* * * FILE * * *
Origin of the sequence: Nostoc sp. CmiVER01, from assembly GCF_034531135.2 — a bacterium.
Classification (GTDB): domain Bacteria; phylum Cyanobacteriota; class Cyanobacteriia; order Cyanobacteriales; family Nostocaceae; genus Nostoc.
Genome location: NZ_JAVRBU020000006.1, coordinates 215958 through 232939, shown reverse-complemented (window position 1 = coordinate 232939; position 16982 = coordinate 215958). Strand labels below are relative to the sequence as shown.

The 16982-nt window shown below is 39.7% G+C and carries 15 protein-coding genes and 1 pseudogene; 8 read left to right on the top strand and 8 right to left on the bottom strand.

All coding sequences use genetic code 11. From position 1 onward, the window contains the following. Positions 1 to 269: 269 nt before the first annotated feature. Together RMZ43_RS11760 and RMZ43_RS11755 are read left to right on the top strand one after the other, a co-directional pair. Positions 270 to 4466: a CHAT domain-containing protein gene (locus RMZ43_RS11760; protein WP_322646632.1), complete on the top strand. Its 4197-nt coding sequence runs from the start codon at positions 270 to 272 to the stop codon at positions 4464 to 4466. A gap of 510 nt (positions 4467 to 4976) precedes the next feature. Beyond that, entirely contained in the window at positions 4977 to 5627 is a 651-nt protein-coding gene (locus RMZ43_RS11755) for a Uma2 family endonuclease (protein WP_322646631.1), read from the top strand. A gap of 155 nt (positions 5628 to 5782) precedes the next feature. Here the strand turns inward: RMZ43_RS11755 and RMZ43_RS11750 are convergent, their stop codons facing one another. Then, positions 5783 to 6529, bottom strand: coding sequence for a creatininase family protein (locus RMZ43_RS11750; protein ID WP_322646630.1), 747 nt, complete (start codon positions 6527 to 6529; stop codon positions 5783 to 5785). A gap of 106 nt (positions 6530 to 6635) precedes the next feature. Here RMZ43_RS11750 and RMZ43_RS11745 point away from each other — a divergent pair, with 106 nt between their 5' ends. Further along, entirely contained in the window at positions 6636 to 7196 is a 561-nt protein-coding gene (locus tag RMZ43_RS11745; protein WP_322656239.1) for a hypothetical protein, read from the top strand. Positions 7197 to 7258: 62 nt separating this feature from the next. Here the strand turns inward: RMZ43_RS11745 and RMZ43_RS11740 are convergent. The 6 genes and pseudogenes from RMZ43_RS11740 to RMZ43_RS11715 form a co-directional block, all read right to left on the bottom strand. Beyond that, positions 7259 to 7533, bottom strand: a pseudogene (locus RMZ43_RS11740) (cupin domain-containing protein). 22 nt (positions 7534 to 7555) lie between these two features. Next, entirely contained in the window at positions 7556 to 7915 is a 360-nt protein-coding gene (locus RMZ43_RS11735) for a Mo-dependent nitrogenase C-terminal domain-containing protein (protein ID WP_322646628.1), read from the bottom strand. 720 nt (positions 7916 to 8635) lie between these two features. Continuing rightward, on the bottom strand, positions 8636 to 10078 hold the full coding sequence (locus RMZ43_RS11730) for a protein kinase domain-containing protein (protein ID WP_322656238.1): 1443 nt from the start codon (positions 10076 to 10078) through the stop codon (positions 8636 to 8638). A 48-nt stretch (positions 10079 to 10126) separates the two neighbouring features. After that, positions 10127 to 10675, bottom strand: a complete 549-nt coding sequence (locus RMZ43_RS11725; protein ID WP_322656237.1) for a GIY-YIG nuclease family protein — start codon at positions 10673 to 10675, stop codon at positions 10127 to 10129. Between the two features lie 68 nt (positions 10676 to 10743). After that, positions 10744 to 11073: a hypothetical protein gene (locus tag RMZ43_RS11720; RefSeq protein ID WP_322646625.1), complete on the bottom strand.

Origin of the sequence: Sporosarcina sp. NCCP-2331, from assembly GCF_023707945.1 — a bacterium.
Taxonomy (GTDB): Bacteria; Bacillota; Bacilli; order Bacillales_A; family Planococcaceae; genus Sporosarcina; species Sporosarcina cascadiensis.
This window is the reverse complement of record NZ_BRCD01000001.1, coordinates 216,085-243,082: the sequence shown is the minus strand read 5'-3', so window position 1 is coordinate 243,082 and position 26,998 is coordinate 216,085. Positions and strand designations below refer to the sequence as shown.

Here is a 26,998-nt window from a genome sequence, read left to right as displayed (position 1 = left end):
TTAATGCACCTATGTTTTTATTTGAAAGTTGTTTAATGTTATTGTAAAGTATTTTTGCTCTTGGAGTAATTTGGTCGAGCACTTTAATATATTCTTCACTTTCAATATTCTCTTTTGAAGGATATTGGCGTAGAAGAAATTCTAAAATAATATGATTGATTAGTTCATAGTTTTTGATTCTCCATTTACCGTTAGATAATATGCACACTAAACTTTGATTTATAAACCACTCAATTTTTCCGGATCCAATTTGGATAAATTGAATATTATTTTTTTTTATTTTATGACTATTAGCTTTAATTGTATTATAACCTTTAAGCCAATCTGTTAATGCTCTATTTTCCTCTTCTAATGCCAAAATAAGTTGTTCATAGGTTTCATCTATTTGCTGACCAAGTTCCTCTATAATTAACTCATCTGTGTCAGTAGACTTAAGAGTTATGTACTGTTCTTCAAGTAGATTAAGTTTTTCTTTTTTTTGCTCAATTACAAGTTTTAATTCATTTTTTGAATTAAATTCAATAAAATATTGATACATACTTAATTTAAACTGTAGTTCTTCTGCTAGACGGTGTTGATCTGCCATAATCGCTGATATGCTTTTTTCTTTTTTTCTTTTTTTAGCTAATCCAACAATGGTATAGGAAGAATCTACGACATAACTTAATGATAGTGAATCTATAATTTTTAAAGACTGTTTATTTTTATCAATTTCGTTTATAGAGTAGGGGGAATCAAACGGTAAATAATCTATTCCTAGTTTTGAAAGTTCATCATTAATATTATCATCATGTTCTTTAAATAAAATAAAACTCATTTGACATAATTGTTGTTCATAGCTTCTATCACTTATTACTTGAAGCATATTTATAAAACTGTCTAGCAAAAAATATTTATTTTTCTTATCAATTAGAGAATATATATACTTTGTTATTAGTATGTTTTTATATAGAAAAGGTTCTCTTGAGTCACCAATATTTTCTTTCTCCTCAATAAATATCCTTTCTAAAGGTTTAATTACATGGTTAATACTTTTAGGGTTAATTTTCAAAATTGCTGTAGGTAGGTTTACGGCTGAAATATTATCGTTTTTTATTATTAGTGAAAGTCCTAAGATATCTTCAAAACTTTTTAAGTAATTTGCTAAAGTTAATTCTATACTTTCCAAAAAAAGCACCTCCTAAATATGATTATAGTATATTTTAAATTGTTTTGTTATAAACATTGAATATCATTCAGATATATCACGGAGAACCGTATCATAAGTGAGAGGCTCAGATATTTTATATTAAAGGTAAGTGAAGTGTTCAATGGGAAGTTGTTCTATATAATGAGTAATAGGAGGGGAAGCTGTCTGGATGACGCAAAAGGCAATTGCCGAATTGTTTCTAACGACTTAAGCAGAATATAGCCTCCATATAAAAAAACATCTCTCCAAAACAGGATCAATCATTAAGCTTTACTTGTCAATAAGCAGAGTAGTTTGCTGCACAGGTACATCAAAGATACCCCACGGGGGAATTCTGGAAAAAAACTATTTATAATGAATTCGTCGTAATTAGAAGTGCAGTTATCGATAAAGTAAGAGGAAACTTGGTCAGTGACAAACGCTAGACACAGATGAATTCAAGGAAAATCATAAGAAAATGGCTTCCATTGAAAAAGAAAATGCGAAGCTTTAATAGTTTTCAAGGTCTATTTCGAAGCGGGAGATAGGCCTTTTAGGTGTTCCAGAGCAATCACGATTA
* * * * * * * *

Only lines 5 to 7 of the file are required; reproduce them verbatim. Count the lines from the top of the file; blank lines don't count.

All coding sequences use genetic code 11. From position 1 onward, the window contains the following. Positions 1 to 269: 269 nt before the first annotated feature. Together RMZ43_RS11760 and RMZ43_RS11755 are read left to right on the top strand one after the other, a co-directional pair. Positions 270 to 4466: a CHAT domain-containing protein gene (locus RMZ43_RS11760; protein WP_322646632.1), complete on the top strand. Its 4197-nt coding sequence runs from the start codon at positions 270 to 272 to the stop codon at positions 4464 to 4466. A gap of 510 nt (positions 4467 to 4976) precedes the next feature. Beyond that, entirely contained in the window at positions 4977 to 5627 is a 651-nt protein-coding gene (locus RMZ43_RS11755) for a Uma2 family endonuclease (protein WP_322646631.1), read from the top strand. A gap of 155 nt (positions 5628 to 5782) precedes the next feature. Here the strand turns inward: RMZ43_RS11755 and RMZ43_RS11750 are convergent, their stop codons facing one another. Then, positions 5783 to 6529, bottom strand: coding sequence for a creatininase family protein (locus RMZ43_RS11750; protein ID WP_322646630.1), 747 nt, complete (start codon positions 6527 to 6529; stop codon positions 5783 to 5785). A gap of 106 nt (positions 6530 to 6635) precedes the next feature. Here RMZ43_RS11750 and RMZ43_RS11745 point away from each other — a divergent pair, with 106 nt between their 5' ends. Further along, entirely contained in the window at positions 6636 to 7196 is a 561-nt protein-coding gene (locus tag RMZ43_RS11745; protein WP_322656239.1) for a hypothetical protein, read from the top strand. Positions 7197 to 7258: 62 nt separating this feature from the next. Here the strand turns inward: RMZ43_RS11745 and RMZ43_RS11740 are convergent. The 6 genes and pseudogenes from RMZ43_RS11740 to RMZ43_RS11715 form a co-directional block, all read right to left on the bottom strand. Beyond that, positions 7259 to 7533, bottom strand: a pseudogene (locus RMZ43_RS11740) (cupin domain-containing protein). 22 nt (positions 7534 to 7555) lie between these two features. Next, entirely contained in the window at positions 7556 to 7915 is a 360-nt protein-coding gene (locus RMZ43_RS11735) for a Mo-dependent nitrogenase C-terminal domain-containing protein (protein ID WP_322646628.1), read from the bottom strand. 720 nt (positions 7916 to 8635) lie between these two features. Continuing rightward, on the bottom strand, positions 8636 to 10078 hold the full coding sequence (locus RMZ43_RS11730) for a protein kinase domain-containing protein (protein ID WP_322656238.1): 1443 nt from the start codon (positions 10076 to 10078) through the stop codon (positions 8636 to 8638). A 48-nt stretch (positions 10079 to 10126) separates the two neighbouring features. After that, positions 10127 to 10675, bottom strand: a complete 549-nt coding sequence (locus RMZ43_RS11725; protein ID WP_322656237.1) for a GIY-YIG nuclease family protein — start codon at positions 10673 to 10675, stop codon at positions 10127 to 10129. Between the two features lie 68 nt (positions 10676 to 10743). After that, positions 10744 to 11073: a hypothetical protein gene (locus tag RMZ43_RS11720; RefSeq protein ID WP_322646625.1), complete on the bottom strand.

Origin of the sequence: Sporosarcina sp. NCCP-2331, from assembly GCF_023707945.1 — a bacterium.
Taxonomy (GTDB): Bacteria; Bacillota; Bacilli; order Bacillales_A; family Planococcaceae; genus Sporosarcina; species Sporosarcina cascadiensis.